Achievement in Reading Purposes
In literary reading, readers engage with the text to become involved in events, settings, actions, consequences, characters, atmosphere, feeling, and ideas as well as to enjoy language itself. The PIRLS and PIRLS Literacy assessments use narrative fiction as the main form of literary texts because it works well in an international context. For example, given the differences in languages and curricula across the participating countries, it is difficult for PIRLS to include poetry because it is difficult to translate and plays are not widely taught in the primary grades.
Informational texts are both written and read for a wide variety of functions. While the primary function of informational text is to provide information, writers often address the subject matter with different objectives and perspectives. Many informational texts are straightforward presentations of facts, but they also can be subjective such as an argument or expository essay. Informational texts often contain information presented via lists, charts, graphs, and diagrams. In addition, words need not be in the form of continuous text and may be in sidebars, timelines, text boxes, or other various forms of depicting information.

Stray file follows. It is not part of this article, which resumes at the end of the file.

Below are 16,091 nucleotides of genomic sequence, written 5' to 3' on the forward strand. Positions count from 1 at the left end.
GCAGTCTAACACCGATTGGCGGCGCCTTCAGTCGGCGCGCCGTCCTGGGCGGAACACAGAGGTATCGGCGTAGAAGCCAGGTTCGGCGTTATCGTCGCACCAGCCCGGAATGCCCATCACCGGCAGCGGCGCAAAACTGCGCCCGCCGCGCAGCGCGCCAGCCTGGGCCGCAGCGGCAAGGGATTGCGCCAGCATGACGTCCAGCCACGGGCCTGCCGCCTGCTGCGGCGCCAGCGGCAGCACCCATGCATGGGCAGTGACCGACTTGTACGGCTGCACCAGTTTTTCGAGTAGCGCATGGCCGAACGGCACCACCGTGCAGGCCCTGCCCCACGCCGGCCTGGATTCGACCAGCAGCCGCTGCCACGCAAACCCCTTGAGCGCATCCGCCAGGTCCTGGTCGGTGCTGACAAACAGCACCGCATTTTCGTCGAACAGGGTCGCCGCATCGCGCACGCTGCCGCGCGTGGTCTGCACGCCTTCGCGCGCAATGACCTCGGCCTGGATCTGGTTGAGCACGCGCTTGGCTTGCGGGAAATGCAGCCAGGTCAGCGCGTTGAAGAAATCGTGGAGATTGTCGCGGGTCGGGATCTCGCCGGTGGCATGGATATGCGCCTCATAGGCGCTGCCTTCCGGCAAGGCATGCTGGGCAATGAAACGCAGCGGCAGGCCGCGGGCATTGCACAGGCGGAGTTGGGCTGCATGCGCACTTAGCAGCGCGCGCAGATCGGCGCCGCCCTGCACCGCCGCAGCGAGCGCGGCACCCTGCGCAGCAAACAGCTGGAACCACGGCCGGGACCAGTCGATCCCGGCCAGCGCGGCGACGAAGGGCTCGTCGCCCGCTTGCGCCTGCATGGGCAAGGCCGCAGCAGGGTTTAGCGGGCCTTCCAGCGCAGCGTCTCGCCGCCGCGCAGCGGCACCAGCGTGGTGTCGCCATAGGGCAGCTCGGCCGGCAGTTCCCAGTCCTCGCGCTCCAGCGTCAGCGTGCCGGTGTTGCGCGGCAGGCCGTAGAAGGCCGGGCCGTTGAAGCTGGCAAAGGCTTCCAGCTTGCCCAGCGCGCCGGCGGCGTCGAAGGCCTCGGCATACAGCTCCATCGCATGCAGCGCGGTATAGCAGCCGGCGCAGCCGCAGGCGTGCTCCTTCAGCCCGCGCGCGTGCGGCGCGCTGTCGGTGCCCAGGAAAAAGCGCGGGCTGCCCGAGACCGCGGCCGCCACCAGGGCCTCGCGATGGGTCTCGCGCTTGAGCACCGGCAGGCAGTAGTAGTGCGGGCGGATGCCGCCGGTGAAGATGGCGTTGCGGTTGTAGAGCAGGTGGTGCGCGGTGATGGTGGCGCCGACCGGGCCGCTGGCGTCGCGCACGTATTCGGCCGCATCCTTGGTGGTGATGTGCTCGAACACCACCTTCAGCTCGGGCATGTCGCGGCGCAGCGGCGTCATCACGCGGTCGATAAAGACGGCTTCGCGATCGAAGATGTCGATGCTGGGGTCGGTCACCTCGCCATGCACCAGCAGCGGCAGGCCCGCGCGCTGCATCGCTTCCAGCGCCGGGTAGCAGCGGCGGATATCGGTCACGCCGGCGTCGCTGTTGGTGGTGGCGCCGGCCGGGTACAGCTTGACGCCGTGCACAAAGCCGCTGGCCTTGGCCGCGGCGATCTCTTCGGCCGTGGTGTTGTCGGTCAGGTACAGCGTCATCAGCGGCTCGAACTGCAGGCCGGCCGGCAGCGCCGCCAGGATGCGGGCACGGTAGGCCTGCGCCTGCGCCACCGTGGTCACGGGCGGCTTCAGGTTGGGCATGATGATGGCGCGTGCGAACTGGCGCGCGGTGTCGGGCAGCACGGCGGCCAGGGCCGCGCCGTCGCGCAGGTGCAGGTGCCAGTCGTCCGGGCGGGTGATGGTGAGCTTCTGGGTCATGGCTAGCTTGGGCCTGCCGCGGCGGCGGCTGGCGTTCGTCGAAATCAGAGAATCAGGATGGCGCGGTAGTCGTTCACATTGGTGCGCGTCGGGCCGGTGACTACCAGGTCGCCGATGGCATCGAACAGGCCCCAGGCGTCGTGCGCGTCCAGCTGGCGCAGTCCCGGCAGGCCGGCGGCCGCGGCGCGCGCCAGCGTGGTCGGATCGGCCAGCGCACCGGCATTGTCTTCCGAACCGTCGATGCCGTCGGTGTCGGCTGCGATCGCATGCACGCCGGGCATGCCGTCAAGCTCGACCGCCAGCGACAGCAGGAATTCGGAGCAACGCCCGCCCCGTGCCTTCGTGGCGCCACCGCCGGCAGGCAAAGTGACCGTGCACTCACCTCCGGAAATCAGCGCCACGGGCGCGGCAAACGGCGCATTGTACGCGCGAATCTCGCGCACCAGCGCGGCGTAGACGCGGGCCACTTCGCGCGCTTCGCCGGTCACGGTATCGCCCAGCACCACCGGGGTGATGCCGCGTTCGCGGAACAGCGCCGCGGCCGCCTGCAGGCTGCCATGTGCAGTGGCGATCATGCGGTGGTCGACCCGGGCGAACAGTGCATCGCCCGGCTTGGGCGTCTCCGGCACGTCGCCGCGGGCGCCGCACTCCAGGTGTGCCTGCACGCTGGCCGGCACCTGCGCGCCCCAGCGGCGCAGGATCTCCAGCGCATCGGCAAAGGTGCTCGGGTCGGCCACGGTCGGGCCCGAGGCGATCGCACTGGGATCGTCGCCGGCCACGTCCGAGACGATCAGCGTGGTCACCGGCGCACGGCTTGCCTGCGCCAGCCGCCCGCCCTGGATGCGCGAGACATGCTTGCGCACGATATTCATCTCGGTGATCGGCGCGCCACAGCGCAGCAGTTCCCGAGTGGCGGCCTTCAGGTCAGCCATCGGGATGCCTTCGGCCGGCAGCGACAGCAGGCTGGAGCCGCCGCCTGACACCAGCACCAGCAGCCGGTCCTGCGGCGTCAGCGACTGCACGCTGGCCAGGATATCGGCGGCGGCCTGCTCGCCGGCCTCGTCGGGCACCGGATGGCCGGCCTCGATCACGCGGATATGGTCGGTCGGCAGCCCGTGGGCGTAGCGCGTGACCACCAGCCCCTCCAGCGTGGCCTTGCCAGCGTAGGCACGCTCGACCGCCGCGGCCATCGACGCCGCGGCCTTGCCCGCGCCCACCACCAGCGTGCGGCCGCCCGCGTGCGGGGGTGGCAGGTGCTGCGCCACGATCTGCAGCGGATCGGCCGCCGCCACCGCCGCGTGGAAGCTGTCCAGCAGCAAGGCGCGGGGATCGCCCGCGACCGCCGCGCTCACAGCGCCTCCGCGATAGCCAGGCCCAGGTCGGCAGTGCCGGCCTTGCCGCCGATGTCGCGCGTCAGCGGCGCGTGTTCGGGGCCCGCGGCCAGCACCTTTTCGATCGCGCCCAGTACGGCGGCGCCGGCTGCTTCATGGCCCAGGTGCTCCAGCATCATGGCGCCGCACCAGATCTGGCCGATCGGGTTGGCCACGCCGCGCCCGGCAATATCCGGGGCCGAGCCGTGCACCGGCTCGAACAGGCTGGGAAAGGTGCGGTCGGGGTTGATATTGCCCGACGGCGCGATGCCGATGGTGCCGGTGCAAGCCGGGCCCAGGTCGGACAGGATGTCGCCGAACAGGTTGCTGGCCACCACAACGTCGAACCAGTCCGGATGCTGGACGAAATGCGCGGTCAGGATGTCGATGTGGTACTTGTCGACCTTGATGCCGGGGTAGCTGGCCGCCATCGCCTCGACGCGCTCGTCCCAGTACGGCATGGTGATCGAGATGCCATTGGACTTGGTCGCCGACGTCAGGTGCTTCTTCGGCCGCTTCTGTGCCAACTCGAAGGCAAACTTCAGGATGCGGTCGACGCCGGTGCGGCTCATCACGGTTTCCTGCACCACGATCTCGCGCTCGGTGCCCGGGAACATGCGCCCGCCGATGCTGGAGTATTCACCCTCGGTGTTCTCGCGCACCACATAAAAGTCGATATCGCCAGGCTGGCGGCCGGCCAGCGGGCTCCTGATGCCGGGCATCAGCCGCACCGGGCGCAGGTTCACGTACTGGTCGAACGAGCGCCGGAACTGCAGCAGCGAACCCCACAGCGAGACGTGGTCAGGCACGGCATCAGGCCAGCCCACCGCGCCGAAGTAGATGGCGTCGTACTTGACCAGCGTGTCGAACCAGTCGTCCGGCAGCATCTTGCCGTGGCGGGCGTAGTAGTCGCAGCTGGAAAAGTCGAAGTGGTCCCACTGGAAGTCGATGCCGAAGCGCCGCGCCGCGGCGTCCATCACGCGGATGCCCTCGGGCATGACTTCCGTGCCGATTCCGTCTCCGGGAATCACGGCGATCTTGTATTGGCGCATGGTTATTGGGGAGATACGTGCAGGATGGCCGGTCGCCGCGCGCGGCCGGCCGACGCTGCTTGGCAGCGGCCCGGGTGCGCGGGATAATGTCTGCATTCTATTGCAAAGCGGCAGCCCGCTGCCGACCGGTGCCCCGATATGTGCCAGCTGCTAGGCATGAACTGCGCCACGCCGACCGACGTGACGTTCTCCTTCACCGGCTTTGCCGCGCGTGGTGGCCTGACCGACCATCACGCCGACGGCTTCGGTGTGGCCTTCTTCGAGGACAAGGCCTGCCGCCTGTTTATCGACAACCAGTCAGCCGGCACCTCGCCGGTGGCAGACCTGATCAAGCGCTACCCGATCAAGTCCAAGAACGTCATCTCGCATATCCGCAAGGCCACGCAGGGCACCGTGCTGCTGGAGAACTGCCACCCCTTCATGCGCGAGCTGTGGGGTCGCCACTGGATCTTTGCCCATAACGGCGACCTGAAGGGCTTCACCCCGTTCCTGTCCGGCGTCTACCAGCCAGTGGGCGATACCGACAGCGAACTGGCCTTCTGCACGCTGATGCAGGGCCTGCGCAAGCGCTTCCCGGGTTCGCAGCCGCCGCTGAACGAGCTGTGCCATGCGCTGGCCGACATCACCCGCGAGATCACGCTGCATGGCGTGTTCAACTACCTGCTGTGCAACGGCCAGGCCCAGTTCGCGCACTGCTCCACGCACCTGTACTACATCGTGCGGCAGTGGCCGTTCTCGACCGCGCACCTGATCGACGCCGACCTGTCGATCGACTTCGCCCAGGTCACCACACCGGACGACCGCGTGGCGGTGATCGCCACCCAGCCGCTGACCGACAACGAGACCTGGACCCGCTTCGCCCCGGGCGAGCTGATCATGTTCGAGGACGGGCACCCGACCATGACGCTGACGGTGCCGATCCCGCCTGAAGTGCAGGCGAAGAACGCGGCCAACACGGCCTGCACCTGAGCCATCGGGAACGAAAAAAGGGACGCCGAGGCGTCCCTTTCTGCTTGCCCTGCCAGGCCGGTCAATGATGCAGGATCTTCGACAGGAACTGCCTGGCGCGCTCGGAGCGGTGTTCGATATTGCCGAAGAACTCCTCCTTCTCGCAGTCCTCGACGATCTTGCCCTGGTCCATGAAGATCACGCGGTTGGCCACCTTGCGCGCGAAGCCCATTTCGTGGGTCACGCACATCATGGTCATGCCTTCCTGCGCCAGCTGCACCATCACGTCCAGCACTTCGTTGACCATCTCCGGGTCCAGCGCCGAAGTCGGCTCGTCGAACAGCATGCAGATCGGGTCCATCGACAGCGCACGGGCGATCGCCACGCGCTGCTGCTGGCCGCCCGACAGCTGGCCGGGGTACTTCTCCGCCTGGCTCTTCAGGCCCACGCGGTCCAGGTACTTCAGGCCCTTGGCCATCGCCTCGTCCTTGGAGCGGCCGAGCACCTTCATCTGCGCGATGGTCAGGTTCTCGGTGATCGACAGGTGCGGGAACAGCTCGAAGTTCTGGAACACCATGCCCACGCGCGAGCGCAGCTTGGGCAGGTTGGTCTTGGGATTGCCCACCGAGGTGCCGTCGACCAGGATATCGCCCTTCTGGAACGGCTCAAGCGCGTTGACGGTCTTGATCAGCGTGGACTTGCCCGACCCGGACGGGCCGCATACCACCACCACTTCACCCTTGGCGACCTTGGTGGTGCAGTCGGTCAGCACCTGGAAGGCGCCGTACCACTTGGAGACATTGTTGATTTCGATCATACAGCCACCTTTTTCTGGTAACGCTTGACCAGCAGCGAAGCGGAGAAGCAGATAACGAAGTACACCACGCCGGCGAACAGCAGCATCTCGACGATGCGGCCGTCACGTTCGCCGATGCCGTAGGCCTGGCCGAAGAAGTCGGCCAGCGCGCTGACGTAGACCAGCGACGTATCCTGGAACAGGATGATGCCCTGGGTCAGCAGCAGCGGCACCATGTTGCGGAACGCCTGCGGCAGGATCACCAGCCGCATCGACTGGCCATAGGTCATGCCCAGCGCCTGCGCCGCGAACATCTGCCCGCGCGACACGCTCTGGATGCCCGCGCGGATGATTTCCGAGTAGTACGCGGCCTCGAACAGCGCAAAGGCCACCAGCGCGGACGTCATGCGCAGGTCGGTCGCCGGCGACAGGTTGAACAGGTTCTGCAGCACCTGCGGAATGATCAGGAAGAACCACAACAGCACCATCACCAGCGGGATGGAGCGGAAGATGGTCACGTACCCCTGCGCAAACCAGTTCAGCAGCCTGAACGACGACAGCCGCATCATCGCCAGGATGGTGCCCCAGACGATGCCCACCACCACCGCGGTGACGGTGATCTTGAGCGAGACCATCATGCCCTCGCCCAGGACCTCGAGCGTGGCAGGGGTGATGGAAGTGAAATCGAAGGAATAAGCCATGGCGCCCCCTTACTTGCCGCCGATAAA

Exhibit 3.1 presents the fourth grade reading achievement results for the two reading purposes assessed by PIRLS 2016—literary and informational. To examine relative performance in the purposes, PIRLS used item response theory (IRT) scaling to place achievement in the two purposes on the PIRLS 2016 achievement scale. Exhibit 3.1 provides the overall average PIRLS achievement score from Exhibit 1.1, as well as the average scale score for each purpose together with the difference between reading achievement overall and achievement in the purpose. Up and down arrows are used to indicate whether a country’s average score in a purpose is significantly higher or lower than its overall PIRLS average score. Generally, the higher performing countries overall had higher achievement in the purposes and the lower performing countries had lower achievement. However, most countries demonstrated a relative strength in one of the purposes, often accompanied by a relative weakness in the other purpose. Sixteen countries performed higher in literary reading than on PIRLS overall, and 11 countries performed lower than they did overall. Similarly, 16 countries had higher achievement in informational reading than on PIRLS overall, while 15 countries had lower results. Often (in 23 countries) a strength in literary reading was accompanied by a weakness in informational reading or vice versa, but not always. Some countries had only a strength or weakness in one purpose for reading or the other.